It was also expensive, and the west by the mid-80s had begun to craft financial instruments and bask in cheap oil in such a fashion that being against nuclear was a no-brainer for anyone less contarian than the French. It's also important to remember that although nominal incomes rose, as did access to credit, western purchasing power as measured by inflation adjusted asset values didn't really recover from the 74-8 inflation until the 1990s.

Practical people were boosted by terrible tales of the political and social disaster that nearly overtook Dick Thornburgh at Three Mile Island in 1979, or the many problems of sizewell B. Indeed they were trained, in political science schools of the sort that the praetorian operators in the American body politic attend, to note how much trouble nuclear power could cause. Governor Thornburgh's evasions in 1979, recommednding but not ordering evacuation by the expedient of getting the pregnant women worried, were presented as some sort of Machiavellian virtu that would never have had to be deployed but for those pesky nuclear plants.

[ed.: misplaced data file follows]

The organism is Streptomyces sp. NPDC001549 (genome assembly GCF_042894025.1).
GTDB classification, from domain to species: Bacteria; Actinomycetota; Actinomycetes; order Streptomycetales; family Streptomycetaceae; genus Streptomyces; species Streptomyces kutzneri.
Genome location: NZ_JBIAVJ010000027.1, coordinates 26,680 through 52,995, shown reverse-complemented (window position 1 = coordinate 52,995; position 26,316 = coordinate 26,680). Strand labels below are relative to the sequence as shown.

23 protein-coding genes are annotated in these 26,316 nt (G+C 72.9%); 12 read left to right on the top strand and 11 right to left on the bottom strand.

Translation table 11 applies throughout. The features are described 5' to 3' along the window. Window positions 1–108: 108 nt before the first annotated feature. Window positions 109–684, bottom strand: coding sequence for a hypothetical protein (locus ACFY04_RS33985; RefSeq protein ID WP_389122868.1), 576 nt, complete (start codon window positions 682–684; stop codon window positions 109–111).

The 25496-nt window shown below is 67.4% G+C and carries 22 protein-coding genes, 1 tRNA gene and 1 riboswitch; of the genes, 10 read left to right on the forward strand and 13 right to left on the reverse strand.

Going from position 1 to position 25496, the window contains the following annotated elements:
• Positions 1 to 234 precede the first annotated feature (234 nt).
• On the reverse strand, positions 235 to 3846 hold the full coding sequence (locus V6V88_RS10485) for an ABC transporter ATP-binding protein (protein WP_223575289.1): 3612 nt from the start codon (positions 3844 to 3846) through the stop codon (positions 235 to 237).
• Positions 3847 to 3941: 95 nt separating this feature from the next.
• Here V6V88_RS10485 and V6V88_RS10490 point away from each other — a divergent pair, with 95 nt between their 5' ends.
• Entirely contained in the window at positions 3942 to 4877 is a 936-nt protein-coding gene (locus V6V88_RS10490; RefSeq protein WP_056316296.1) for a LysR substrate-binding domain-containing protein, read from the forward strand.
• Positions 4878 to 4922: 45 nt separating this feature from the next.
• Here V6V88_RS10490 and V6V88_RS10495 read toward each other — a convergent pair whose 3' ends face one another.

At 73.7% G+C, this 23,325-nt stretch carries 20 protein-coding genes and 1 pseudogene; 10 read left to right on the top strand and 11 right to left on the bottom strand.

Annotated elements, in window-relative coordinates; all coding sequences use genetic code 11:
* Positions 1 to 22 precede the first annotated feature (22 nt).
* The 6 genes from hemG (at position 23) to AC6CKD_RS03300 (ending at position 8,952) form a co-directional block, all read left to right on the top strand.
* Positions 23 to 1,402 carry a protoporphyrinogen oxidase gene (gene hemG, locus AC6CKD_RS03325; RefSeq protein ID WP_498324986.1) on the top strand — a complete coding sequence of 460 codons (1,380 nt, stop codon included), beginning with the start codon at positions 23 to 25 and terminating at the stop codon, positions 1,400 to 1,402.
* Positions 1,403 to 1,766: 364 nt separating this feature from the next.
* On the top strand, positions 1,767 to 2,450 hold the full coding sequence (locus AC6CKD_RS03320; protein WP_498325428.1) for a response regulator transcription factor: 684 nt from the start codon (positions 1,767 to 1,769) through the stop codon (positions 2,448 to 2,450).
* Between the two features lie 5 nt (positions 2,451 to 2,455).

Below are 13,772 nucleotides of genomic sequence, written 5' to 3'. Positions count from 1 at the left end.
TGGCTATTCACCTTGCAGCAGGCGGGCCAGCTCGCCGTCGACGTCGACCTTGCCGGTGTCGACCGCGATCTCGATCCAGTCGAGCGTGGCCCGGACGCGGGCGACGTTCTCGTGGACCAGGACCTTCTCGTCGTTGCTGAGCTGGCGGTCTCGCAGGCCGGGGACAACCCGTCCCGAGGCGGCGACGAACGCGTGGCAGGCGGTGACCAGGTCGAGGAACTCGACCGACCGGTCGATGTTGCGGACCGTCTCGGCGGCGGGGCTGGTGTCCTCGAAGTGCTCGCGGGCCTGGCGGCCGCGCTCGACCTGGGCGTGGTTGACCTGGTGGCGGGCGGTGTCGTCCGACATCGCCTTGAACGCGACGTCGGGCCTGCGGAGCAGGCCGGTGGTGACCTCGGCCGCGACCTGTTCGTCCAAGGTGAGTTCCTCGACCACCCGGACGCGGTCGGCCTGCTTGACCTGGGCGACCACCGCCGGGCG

America slept on. Now, oil is up again, and cheap oil is running out; a series of oil wars beckon, and the treasury is bare. It's also noticeable how much more restrained the tort lobby is by state law and by the lack of corporate money around. The left of 1968 is ageing, and momentum is with the internet-savvy right in America.

And so to Lanham Obama went. I happen to think that the national ignition facility and the polywell experiments are the real way forward for the US, but the best is often the enemy of the good.

Obama seems much more practical than I, and he is, anyway, in a position to make a difference. He's following the Chinese and not the Carter-Gorbachev route for once; changing the economic facts before he tries to change the narrative. He may also be aware that he has to buy time, before fusion. He may actually be an example of a politician who can see through the renewable power silliness and who wants to do the right thing.

Regardless, what he did yesterday, and what he said, made me think that America may be moving on from climate change, beneath the cover of some sensible energy choices. I wonder though--has the Silkwood era really gone away? Given how bad the Democrats are at articulating their generally unpopular goals, are the Republicans now going to make hay with nuclear waste?